Synthyris borealis is a squat, woolly alpine plant, with a dense cluster of blue flowers that open soon after the snow is gone and a rosette of round, lobed fuzzy leaves. Endemic to Alaska and the Yukon, this is a unique, distinctive member of Denali's alpine flora that occurs in dry tundra and gravelly places mostly north of the Alaska Range crest.
Plants grow 5-15 cm tall from a rhizome. Plants have both basal and stem leaves with stiff white hairs, though the stem leaves are hidden by the flowers early in the season. The basal leaves are short-petioled and close to the ground, rounded or reniform and lobed, the divisions toothed. Last year's leaves are often persistent and visible on the ground beneath the new growth. The stem leaves are much smaller, egg- or fan-shaped, toothed at the tips. The stems are thick.
When the plants are in bloom, they are often not much taller than a few centimeters, expanding during fruiting. The inflorescence is a dense spike-like raceme, with wooly bracts in between flowers, almost hiding the petals. The petals are a true blue color. The corolla (fused petals) is bilaterally symmetric and two-lipped, the upper lip is slightly longer and has one notch, and the lower is 2-notched. The two stamens are exerted at the top of the flowers, the style is beneath them. The style and filaments are also blue, the anthers with yellow pollen. Flowers produce heart-shaped capsules, longer than they are wide. The capsules split along the top, releasing circular seeds.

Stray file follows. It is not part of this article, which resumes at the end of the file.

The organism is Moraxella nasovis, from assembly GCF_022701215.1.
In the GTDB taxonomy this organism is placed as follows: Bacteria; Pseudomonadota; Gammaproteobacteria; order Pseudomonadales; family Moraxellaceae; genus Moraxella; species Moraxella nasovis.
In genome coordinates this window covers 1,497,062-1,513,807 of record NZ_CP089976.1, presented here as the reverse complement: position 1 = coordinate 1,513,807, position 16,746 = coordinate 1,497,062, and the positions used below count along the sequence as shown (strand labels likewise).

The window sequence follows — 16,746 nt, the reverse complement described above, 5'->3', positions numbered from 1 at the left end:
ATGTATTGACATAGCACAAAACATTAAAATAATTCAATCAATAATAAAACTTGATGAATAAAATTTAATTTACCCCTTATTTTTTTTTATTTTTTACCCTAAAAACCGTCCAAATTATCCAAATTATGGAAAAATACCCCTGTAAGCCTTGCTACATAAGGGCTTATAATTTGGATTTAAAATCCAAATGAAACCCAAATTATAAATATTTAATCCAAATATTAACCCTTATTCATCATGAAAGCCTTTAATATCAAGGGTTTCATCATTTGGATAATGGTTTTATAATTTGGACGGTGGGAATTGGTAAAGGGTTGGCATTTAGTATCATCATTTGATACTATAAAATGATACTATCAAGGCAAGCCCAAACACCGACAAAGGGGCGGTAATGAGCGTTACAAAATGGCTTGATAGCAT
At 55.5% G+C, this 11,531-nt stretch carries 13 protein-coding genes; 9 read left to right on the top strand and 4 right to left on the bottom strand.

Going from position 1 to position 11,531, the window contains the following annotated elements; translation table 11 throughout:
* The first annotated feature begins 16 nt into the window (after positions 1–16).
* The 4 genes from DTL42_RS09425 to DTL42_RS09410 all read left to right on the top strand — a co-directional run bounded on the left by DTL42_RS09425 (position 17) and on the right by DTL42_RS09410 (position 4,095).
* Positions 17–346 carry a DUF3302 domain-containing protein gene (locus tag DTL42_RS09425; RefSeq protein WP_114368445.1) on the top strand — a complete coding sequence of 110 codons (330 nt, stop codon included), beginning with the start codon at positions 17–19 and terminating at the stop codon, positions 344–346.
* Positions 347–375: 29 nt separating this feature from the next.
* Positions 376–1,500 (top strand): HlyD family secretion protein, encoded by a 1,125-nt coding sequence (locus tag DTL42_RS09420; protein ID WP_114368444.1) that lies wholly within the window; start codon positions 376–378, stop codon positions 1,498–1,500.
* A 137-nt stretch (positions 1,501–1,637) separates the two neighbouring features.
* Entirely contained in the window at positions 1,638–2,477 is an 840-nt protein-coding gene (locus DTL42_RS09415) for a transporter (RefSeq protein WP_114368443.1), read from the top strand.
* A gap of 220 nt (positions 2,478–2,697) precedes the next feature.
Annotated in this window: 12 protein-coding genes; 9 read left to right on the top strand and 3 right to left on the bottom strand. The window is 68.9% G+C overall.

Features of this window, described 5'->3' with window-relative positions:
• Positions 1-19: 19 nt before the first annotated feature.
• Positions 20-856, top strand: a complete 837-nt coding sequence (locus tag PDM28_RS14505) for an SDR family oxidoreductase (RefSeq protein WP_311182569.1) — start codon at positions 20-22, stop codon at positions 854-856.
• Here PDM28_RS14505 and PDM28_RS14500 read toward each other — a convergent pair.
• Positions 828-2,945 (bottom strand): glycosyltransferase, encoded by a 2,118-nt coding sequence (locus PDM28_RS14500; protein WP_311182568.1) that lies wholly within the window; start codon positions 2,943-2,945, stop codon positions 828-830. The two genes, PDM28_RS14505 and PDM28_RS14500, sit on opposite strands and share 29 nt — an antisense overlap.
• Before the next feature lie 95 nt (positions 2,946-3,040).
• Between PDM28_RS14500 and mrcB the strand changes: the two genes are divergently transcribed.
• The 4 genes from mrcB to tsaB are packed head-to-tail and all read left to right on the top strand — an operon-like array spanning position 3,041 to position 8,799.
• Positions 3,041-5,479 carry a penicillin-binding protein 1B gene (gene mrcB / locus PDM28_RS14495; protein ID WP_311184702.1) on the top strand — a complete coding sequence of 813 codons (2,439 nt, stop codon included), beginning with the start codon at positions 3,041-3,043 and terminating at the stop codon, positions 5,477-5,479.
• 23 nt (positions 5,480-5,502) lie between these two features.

Another alpine plant with a dense spike of bilaterally symmetric blue flowers is Lagotis glauca, but that species is taller, lacks the dense wooliness, and does not have reniform leaves. Also, Lagotis occurs in lush meadow habitats whereas Synthyris occurs in barren, rocky sites or sparse Dryas tundra.
Flowers bloom early, typically late May and early June. Later in the season, the inflorescence elongates.
S. borealis is monoecious with bisexual flowers. The showy blue flowers are likely to attract pollinators. Flowers of other species of Synthyris are both insect-pollinated and self-compatible (McKone et al. 1995). Seeds lack any specialized dispersal adaptations.
Synthyris borealis is an Alaska-Yukon endemic species, also barely reaching Northwest Territory in the Richardson Mountains. In Denali, this species is common across the northern slope of the Alaska Range, and in the northern foothills. There is one locality on the south side of the Alaska Range, near the north fork of the Chulitna River.
This is a genuine alpine species, found from 802 meters to 1787 m, with a mean of 1288 m. It is found on steep slopes (20 degrees incline and above), but shows no preference for aspect. However, the specimens from southern aspects were found on a wider range of elevations.